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I have been thinking lately about God’s work in my life and the great grace that He has shown me over the years. It is common to look back on your life after the fact to see God’s hand at work in different ways that you didn’t realize before. It’s often the case that we don’t understand our lives as we experience them, but looking back at experiences along the way that we are able to make sense of things.

This is going to be a unique post which tells my story of God’s grace in my life rather than covering some theological issue as I have done in previous posts. It is one of those posts where I will be looking back at my experience of God’s grace in becoming a Christian and seeking to make sense of it in the present as I believe God has given me more wisdom and understanding as of late about His work in my life and I’d like to share it with you, if you would be so kind as to listen…

I was born in northern New York, but my parents moved when I was young to Winfield, KS, a small town in south central Kansas. Eventually, my parents divorced when I was younger and began living in different places which eventually became different cities. Having French-Irish heritage, my family were devout Roman Catholics when I was young. I was born into Catholicism. I did my First Communion and went to CCD classes (Catholic doctrine classes) and even went through Confirmation classes, however, I never went through Confirmation as a Catholic. My dad met a Presbyterian woman who shared the Gospel of Jesus with my dad, and my dad converted to become a Protestant. I began to notice changes in my dad that seemed unusual, like we began listening to different music and he would try to hold back when the occasion to curse came. It seemed strange to me. One day, he explained the change to me and shared the Gospel in a basic way I could understand. I had learned that being a Christian was following all the steps the Catholic church required and going through with the sacraments and generally trying to live  good life beyond that.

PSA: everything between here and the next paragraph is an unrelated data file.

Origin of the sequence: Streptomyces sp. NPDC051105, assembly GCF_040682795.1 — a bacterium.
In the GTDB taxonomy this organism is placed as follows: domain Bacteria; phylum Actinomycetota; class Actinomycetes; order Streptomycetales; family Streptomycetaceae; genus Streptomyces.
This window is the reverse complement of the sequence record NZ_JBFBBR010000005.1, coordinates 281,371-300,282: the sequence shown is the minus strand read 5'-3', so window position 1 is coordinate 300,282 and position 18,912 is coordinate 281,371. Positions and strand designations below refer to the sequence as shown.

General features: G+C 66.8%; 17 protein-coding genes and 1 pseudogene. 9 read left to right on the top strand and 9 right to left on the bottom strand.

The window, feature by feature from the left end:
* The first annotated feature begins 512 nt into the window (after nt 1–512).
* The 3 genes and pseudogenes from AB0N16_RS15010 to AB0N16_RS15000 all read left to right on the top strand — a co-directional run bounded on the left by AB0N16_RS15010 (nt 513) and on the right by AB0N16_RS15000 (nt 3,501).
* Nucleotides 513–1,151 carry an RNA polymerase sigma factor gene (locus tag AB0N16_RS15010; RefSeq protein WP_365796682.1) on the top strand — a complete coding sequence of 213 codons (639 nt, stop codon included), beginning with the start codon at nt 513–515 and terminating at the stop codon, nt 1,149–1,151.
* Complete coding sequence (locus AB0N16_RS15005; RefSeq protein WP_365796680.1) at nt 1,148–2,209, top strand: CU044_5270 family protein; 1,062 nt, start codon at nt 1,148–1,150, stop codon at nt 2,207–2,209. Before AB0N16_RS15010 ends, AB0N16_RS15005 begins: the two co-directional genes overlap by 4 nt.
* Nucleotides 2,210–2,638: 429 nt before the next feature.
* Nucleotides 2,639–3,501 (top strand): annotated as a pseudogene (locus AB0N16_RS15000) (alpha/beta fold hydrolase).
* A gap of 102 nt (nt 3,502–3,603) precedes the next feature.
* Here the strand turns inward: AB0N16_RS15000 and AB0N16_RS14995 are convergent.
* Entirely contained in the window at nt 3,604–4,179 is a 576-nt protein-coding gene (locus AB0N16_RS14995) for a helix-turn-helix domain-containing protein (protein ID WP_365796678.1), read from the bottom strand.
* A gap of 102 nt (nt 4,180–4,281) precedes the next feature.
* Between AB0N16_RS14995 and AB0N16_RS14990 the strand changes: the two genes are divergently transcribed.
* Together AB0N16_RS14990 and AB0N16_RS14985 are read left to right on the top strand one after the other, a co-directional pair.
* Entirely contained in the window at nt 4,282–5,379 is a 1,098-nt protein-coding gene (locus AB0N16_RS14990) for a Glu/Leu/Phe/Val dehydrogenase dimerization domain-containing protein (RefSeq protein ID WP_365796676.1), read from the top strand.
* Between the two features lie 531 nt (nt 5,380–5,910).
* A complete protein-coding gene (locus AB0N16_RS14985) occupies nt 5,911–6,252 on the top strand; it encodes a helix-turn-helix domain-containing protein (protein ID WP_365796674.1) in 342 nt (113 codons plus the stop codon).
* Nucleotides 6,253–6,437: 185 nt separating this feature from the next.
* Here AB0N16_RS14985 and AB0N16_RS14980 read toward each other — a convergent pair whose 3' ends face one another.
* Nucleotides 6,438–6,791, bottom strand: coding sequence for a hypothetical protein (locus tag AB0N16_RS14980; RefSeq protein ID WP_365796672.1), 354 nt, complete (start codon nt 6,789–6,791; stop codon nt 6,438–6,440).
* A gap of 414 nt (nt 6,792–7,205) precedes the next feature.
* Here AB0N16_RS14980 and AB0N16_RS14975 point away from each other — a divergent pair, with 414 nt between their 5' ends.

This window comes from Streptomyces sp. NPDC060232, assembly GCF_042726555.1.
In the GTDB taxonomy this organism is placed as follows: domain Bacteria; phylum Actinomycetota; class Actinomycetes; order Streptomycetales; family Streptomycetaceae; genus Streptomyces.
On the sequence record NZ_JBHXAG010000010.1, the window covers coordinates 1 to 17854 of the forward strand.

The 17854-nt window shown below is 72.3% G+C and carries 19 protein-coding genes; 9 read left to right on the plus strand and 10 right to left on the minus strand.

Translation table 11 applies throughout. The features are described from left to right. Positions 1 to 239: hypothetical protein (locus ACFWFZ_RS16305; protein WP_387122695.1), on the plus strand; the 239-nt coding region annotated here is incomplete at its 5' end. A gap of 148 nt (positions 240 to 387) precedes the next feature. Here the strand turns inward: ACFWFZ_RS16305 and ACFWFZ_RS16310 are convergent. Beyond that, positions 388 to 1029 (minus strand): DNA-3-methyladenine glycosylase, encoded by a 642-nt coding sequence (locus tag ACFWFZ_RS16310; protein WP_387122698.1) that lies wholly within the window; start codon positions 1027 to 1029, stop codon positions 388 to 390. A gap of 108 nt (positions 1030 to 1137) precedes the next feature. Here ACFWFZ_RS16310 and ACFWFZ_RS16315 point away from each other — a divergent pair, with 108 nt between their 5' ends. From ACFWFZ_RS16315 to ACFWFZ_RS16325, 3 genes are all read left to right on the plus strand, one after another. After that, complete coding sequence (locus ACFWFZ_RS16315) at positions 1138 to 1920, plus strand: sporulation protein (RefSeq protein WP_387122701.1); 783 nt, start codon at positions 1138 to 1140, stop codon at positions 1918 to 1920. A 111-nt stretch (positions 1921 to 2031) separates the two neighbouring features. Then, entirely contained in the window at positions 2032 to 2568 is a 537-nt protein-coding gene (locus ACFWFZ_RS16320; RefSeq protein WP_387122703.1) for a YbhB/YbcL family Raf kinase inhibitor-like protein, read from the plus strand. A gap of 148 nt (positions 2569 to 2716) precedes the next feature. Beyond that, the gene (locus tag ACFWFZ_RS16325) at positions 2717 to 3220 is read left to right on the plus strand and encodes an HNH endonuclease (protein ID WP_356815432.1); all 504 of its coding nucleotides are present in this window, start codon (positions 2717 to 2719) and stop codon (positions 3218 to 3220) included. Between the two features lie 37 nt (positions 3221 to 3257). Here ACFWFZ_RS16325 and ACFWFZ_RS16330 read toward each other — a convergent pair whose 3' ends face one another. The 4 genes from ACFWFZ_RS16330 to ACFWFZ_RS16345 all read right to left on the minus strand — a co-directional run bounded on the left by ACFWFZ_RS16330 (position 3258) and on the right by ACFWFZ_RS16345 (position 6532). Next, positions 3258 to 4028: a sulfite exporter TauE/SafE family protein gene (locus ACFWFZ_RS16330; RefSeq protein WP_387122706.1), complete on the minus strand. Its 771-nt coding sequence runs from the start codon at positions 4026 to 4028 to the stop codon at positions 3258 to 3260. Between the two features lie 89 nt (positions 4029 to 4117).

I learned, however, that I was wrong. Being a Christian wasn’t about doing all that the church required or being a good person, being a Christian was about repenting of your life of sin and believing in the good news of Jesus Christ, the Gospel – that God sent His Son Jesus into the world to live a life perfectly obedient to the Law (Law of Moses), innocently died the death that all of us as sinners justly deserve willingly going to the cross, and having defeated the power of sin Himself and rising having overcome death provided reconciliation between God and man once separated (relationally and physically) because of sin now brought back into relationship with God and having sin forgiven by faith in Jesus Christ. In summary, as Christians we call this the Gospel which is first and foremost about Jesus Christ but includes all of those who put their faith in Jesus Christ who then enjoy the benefits which Christ has earned on our behalf.

I was 7 years old when I began to seriously consider what it meant to be a Christian rather than believing simply going to church and being good were all that were required, and while I didn’t understand all the ins and outs of Christian theology at the moment I understood the Gospel after my dad shared with me and I attended his Presbyterian church and reading the Bible. When I was 7, I knelt down next to my bed one night and confessed my sins for the first time to God and professed faith in the Gospel. I went on attending my mother’s Catholic church since she had custody of me and out of respect for living under her roof, but I considered myself initially a Presbyterian and then eventually a Baptist as my dad moved and began attending a Baptist church. I became very involved in youth group activities at my dad’s church whenever I could visit him and attended Christian camps in the summer and began listening to Christian music and even went on to help lead Fellowship of Christian Athletes in school.